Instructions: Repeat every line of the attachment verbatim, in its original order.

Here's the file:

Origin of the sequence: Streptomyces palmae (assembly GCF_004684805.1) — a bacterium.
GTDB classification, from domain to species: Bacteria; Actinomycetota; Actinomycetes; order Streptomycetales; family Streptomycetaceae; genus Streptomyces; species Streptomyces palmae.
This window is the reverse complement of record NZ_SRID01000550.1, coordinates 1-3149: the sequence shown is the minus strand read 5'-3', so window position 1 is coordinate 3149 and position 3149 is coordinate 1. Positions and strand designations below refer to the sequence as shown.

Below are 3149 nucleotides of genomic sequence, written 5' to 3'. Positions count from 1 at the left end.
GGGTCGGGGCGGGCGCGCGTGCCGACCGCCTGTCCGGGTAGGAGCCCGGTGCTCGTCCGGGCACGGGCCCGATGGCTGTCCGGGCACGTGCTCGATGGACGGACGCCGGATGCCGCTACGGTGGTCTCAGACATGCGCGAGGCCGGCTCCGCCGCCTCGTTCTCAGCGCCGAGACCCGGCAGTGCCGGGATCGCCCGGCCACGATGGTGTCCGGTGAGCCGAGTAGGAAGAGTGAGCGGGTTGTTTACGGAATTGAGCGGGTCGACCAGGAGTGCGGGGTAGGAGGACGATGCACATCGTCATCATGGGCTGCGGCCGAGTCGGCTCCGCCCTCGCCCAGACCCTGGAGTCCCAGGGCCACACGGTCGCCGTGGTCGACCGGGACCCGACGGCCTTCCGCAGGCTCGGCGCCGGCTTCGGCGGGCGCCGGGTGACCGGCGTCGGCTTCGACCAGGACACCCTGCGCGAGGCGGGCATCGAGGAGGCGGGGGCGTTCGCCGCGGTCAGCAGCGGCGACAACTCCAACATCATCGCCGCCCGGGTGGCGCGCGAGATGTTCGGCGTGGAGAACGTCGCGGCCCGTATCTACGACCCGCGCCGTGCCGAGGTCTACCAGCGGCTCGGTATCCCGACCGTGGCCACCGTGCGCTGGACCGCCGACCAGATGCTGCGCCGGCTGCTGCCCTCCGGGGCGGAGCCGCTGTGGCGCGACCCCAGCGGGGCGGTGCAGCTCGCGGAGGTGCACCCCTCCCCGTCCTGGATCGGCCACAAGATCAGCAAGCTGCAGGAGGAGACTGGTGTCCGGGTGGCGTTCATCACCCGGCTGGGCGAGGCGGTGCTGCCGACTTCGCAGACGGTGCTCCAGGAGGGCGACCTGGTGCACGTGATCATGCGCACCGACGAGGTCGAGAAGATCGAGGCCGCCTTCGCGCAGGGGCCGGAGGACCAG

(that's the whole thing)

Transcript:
Origin of the sequence: Streptomyces palmae (assembly GCF_004684805.1) — a bacterium.
GTDB classification, from domain to species: Bacteria; Actinomycetota; Actinomycetes; order Streptomycetales; family Streptomycetaceae; genus Streptomyces; species Streptomyces palmae.
This window is the reverse complement of record NZ_SRID01000550.1, coordinates 1-3149: the sequence shown is the minus strand read 5'-3', so window position 1 is coordinate 3149 and position 3149 is coordinate 1. Positions and strand designations below refer to the sequence as shown.

Below are 3149 nucleotides of genomic sequence, written 5' to 3'. Positions count from 1 at the left end.
GGGTCGGGGCGGGCGCGCGTGCCGACCGCCTGTCCGGGTAGGAGCCCGGTGCTCGTCCGGGCACGGGCCCGATGGCTGTCCGGGCACGTGCTCGATGGACGGACGCCGGATGCCGCTACGGTGGTCTCAGACATGCGCGAGGCCGGCTCCGCCGCCTCGTTCTCAGCGCCGAGACCCGGCAGTGCCGGGATCGCCCGGCCACGATGGTGTCCGGTGAGCCGAGTAGGAAGAGTGAGCGGGTTGTTTACGGAATTGAGCGGGTCGACCAGGAGTGCGGGGTAGGAGGACGATGCACATCGTCATCATGGGCTGCGGCCGAGTCGGCTCCGCCCTCGCCCAGACCCTGGAGTCCCAGGGCCACACGGTCGCCGTGGTCGACCGGGACCCGACGGCCTTCCGCAGGCTCGGCGCCGGCTTCGGCGGGCGCCGGGTGACCGGCGTCGGCTTCGACCAGGACACCCTGCGCGAGGCGGGCATCGAGGAGGCGGGGGCGTTCGCCGCGGTCAGCAGCGGCGACAACTCCAACATCATCGCCGCCCGGGTGGCGCGCGAGATGTTCGGCGTGGAGAACGTCGCGGCCCGTATCTACGACCCGCGCCGTGCCGAGGTCTACCAGCGGCTCGGTATCCCGACCGTGGCCACCGTGCGCTGGACCGCCGACCAGATGCTGCGCCGGCTGCTGCCCTCCGGGGCGGAGCCGCTGTGGCGCGACCCCAGCGGGGCGGTGCAGCTCGCGGAGGTGCACCCCTCCCCGTCCTGGATCGGCCACAAGATCAGCAAGCTGCAGGAGGAGACTGGTGTCCGGGTGGCGTTCATCACCCGGCTGGGCGAGGCGGTGCTGCCGACTTCGCAGACGGTGCTCCAGGAGGGCGACCTGGTGCACGTGATCATGCGCACCGACGAGGTCGAGAAGATCGAGGCCGCCTTCGCGCAGGGGCCGGAGGACCAG